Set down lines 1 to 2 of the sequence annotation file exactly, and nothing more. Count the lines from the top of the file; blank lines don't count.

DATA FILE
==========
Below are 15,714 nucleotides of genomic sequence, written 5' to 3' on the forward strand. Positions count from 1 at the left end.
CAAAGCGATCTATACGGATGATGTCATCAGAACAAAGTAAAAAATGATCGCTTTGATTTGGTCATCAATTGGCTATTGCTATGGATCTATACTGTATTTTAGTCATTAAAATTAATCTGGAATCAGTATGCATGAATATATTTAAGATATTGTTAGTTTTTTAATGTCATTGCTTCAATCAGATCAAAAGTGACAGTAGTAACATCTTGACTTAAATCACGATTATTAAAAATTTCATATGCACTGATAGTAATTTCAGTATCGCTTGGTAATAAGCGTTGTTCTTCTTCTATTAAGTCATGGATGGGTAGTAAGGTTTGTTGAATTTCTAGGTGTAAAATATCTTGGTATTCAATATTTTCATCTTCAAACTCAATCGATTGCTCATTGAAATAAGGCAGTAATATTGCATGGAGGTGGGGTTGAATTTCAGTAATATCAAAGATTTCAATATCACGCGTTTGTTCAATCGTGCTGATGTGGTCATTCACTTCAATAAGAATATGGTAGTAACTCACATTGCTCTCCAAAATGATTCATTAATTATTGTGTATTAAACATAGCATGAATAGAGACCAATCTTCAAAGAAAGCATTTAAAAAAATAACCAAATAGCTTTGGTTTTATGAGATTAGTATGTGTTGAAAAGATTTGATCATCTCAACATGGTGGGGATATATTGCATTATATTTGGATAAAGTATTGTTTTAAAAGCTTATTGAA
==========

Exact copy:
Below are 15,714 nucleotides of genomic sequence, written 5' to 3' on the forward strand. Positions count from 1 at the left end.
CAAAGCGATCTATACGGATGATGTCATCAGAACAAAGTAAAAAATGATCGCTTTGATTTGGTCATCAATTGGCTATTGCTATGGATCTATACTGTATTTTAGTCATTAAAATTAATCTGGAATCAGTATGCATGAATATATTTAAGATATTGTTAGTTTTTTAATGTCATTGCTTCAATCAGATCAAAAGTGACAGTAGTAACATCTTGACTTAAATCACGATTATTAAAAATTTCATATGCACTGATAGTAATTTCAGTATCGCTTGGTAATAAGCGTTGTTCTTCTTCTATTAAGTCATGGATGGGTAGTAAGGTTTGTTGAATTTCTAGGTGTAAAATATCTTGGTATTCAATATTTTCATCTTCAAACTCAATCGATTGCTCATTGAAATAAGGCAGTAATATTGCATGGAGGTGGGGTTGAATTTCAGTAATATCAAAGATTTCAATATCACGCGTTTGTTCAATCGTGCTGATGTGGTCATTCACTTCAATAAGAATATGGTAGTAACTCACATTGCTCTCCAAAATGATTCATTAATTATTGTGTATTAAACATAGCATGAATAGAGACCAATCTTCAAAGAAAGCATTTAAAAAAATAACCAAATAGCTTTGGTTTTATGAGATTAGTATGTGTTGAAAAGATTTGATCATCTCAACATGGTGGGGATATATTGCATTATATTTGGATAAAGTATTGTTTTAAAAGCTTATTGAA